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Apple will fix iMessages issue with iOS 9.3 update; problem allows encryption key to be guessed at by hacker

Apple will fix iMessages issue with iOS 9.3 update; problem allows encryption key to be guessed at
With encryption being such a hot button topic currently, it has been discovered that researchers at at Johns Hopkins University were able to crack the encryption code used by Apple for iMessages. As it turns out, a flaw in iMessages allowed the code to be broken. But iOS users will be happy to hear that with the iOS 9.3 update, this flaw will be corrected.

Perhaps the FBI should hire the Johns Hopkins team to try and crack the code that prevents them from unlocking the Apple iPhone 5c that was used by deceased terrorist Syded Farook. The government has successfully had a court order issued that complies Apple to unlock the phone. Apple refuses, saying that it needs to develop a unique OS to open the device. Apple argues that once that code is written, if it ends up in the wrong hands, no iPhone on the planet will be secure. Both sides will argue in court tomorrow.

However, the encryption used on the iPhone is different than the code used on iMessages. But don't take that comment to mean that the code for iMessages is a weak brew of tea. It still requires a knowledgeable team to pull off the encryption hack. And it employs a man-in-the-middle attack with the iPhone owner fooled into connecting to a phony server instead of the legit one used by Apple for the messaging service.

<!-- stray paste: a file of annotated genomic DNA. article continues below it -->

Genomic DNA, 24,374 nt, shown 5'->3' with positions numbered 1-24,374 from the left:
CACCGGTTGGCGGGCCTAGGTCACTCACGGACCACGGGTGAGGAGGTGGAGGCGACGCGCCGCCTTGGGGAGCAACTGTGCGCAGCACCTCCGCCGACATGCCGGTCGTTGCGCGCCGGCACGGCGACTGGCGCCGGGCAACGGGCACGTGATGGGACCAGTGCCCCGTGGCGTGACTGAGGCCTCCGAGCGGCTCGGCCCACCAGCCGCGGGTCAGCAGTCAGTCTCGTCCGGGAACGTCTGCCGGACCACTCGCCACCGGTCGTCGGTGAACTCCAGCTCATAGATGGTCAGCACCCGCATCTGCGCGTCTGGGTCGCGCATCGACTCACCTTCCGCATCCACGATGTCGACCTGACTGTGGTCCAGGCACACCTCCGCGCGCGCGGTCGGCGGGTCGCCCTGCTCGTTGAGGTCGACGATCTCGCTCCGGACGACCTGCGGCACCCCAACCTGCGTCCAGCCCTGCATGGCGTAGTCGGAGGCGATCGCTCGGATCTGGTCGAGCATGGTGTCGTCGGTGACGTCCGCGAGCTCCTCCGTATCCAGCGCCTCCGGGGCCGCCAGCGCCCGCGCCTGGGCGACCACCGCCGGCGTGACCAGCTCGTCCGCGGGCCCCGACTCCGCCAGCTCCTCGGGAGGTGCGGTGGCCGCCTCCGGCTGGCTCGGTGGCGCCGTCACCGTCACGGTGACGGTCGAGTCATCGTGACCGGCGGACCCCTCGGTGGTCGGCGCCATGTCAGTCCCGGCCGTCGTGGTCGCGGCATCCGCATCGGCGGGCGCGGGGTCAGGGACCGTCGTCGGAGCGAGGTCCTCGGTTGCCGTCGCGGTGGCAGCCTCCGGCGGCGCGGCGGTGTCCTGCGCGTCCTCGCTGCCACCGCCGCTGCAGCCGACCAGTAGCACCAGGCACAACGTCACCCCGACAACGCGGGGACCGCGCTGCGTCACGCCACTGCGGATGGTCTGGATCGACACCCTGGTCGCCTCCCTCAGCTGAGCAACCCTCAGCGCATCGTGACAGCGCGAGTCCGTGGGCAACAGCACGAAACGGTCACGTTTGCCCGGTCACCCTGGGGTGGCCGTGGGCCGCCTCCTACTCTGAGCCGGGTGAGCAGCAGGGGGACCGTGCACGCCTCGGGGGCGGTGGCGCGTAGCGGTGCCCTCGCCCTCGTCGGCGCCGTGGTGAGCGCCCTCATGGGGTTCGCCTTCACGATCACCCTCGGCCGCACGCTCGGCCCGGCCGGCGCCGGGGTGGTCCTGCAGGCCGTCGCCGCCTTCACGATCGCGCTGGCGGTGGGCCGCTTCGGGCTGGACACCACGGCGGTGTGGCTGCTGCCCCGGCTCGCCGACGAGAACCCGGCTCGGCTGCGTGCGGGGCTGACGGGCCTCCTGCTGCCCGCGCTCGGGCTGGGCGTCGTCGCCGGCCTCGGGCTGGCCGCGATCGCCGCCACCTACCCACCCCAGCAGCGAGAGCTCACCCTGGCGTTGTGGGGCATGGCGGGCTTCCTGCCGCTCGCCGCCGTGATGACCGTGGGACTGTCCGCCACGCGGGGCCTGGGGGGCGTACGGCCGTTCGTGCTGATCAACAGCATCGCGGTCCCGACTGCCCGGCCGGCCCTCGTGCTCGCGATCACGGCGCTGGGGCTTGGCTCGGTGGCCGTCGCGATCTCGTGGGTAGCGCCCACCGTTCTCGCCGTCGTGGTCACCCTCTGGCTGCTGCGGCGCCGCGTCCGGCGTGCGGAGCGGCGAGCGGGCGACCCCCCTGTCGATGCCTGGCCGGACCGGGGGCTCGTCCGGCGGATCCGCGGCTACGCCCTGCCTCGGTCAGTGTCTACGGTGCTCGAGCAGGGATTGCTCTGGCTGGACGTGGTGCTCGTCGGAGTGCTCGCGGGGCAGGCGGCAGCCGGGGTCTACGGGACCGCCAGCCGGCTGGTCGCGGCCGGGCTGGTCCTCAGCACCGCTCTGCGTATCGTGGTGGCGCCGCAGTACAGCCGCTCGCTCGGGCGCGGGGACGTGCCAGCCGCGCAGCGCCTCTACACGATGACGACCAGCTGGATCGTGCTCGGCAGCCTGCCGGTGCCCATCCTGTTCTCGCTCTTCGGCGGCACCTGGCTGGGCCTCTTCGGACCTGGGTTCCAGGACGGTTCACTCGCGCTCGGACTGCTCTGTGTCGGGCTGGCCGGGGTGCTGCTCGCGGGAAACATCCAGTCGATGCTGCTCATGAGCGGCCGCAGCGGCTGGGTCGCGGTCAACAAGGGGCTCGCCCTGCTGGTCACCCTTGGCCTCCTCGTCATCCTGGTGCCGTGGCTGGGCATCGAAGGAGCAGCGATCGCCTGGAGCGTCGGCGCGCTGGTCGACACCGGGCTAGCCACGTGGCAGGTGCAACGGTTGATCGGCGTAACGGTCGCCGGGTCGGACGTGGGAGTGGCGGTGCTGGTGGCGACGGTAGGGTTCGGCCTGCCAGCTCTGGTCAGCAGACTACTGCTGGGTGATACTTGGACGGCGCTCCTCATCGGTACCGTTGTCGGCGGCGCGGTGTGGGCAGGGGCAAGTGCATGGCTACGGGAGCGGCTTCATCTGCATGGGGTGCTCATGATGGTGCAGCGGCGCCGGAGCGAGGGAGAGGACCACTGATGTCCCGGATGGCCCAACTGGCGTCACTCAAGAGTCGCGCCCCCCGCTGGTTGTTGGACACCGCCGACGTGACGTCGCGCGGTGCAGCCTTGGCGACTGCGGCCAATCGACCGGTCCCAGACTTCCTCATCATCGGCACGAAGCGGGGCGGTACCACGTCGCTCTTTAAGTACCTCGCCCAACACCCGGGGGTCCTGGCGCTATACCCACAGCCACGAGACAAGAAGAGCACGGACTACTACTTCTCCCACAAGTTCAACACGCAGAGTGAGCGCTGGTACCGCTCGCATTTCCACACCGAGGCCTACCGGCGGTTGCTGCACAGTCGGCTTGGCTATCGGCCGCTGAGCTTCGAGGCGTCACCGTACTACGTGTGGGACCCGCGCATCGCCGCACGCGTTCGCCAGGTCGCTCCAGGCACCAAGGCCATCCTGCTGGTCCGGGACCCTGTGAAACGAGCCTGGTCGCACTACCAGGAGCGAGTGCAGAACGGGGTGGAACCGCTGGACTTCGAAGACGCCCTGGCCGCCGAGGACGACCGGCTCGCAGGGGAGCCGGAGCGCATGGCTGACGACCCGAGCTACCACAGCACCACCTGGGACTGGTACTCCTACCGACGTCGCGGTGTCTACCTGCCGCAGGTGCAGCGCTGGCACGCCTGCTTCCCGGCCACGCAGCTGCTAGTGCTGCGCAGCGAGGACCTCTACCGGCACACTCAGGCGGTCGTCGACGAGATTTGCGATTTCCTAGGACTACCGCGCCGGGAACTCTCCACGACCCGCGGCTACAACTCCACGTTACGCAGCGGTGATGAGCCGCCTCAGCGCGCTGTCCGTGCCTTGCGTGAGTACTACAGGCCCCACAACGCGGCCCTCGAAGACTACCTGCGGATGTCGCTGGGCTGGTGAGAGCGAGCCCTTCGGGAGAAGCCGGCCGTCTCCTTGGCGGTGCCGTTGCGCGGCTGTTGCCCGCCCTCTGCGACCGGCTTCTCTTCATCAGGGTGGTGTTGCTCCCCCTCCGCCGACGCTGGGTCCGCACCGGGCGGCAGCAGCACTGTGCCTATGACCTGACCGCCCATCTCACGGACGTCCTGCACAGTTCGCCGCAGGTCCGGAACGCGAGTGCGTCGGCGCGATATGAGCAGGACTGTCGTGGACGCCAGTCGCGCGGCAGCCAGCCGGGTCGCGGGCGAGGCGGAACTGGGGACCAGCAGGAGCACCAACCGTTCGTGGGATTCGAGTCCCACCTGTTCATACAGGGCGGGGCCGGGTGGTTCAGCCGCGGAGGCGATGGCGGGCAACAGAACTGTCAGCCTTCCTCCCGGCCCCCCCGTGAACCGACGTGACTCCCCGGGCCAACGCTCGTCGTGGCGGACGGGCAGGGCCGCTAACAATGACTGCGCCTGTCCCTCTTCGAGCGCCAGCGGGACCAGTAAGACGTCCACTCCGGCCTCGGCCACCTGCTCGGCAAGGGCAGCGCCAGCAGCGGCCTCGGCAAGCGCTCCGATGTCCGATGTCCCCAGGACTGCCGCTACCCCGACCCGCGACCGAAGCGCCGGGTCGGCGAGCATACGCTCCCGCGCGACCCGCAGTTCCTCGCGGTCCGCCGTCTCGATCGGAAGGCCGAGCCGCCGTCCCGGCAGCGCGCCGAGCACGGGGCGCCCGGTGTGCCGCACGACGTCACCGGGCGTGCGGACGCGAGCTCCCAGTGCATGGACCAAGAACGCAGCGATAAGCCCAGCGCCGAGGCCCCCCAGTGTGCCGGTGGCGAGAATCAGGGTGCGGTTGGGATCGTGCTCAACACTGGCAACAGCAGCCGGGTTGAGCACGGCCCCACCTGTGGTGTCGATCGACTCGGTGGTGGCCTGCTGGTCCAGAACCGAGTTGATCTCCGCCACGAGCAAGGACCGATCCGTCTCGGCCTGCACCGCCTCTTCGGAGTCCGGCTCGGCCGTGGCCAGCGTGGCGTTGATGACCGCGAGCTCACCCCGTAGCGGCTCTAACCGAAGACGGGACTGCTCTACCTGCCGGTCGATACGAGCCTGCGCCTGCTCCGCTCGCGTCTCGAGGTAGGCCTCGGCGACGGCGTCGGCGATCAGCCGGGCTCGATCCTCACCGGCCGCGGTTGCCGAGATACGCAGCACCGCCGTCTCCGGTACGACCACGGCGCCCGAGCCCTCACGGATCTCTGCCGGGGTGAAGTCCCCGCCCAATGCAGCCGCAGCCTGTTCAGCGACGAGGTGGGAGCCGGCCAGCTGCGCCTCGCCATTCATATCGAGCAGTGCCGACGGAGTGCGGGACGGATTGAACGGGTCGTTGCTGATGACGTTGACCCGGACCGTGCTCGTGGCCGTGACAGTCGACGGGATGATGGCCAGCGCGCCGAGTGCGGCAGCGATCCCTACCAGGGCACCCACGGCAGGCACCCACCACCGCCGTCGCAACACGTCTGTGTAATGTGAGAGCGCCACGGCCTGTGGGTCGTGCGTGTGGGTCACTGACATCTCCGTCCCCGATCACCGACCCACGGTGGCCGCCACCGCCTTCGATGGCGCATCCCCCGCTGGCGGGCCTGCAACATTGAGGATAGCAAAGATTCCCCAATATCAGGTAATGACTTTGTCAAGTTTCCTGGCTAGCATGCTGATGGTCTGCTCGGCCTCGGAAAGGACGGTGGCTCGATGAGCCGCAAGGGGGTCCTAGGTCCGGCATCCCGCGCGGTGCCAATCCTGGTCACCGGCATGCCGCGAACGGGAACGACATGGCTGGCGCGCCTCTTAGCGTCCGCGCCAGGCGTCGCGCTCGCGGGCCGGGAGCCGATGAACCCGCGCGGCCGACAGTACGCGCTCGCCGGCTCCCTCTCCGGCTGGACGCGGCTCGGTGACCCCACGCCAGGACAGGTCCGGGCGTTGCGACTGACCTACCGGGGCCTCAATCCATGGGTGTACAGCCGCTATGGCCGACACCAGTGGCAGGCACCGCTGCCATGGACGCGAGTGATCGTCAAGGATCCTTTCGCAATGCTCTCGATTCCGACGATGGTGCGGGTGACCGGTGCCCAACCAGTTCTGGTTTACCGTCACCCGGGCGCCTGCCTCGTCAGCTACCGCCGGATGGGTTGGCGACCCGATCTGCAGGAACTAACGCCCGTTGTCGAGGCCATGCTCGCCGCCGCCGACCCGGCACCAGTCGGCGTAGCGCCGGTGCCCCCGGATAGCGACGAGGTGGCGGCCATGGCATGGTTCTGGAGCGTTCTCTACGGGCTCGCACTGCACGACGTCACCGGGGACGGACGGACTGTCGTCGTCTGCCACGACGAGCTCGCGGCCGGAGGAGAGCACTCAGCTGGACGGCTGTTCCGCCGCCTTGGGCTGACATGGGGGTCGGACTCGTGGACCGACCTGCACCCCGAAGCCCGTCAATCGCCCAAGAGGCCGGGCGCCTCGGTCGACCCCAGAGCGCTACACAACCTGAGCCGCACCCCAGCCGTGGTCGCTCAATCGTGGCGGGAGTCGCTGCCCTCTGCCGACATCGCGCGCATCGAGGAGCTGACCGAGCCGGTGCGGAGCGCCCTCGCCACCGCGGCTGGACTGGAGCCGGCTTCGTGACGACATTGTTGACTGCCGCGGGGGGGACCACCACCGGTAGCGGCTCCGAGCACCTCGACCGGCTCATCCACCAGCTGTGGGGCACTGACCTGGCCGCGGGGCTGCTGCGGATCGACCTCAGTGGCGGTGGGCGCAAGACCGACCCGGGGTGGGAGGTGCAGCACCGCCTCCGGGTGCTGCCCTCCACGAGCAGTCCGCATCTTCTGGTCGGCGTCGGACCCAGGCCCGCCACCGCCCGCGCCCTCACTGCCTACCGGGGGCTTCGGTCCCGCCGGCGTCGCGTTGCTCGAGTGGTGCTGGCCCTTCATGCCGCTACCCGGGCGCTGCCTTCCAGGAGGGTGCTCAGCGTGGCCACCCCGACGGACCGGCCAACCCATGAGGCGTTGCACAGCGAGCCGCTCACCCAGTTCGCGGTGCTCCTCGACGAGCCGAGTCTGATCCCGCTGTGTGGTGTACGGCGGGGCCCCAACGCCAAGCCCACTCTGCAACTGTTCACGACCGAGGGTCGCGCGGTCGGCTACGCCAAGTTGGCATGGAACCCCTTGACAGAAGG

While this exploit would usually allow the hacker to steal encrypted messages, the bug also helps the hacker guess the encryption key. Johns Hopkins researcher Matthew D. Green, who leads the team of researchers that discovered the flaw, originally informed Apple about this issue. He waited for a fix that never came. As a result, he decided to create a proof of concept.

The flaw allows the hacker to guess the encryption code by allowing him/her to change a letter in the key and send it back to the iOS device. If the guess is correct, the device confirms it. This greatly reduces the number of steps and time needed to crack the code.

So now it is just a matter of waiting for iOS 9.3 to be disseminated by Apple, which should happen very soon.

source: WashingtonPost via TheGuardian

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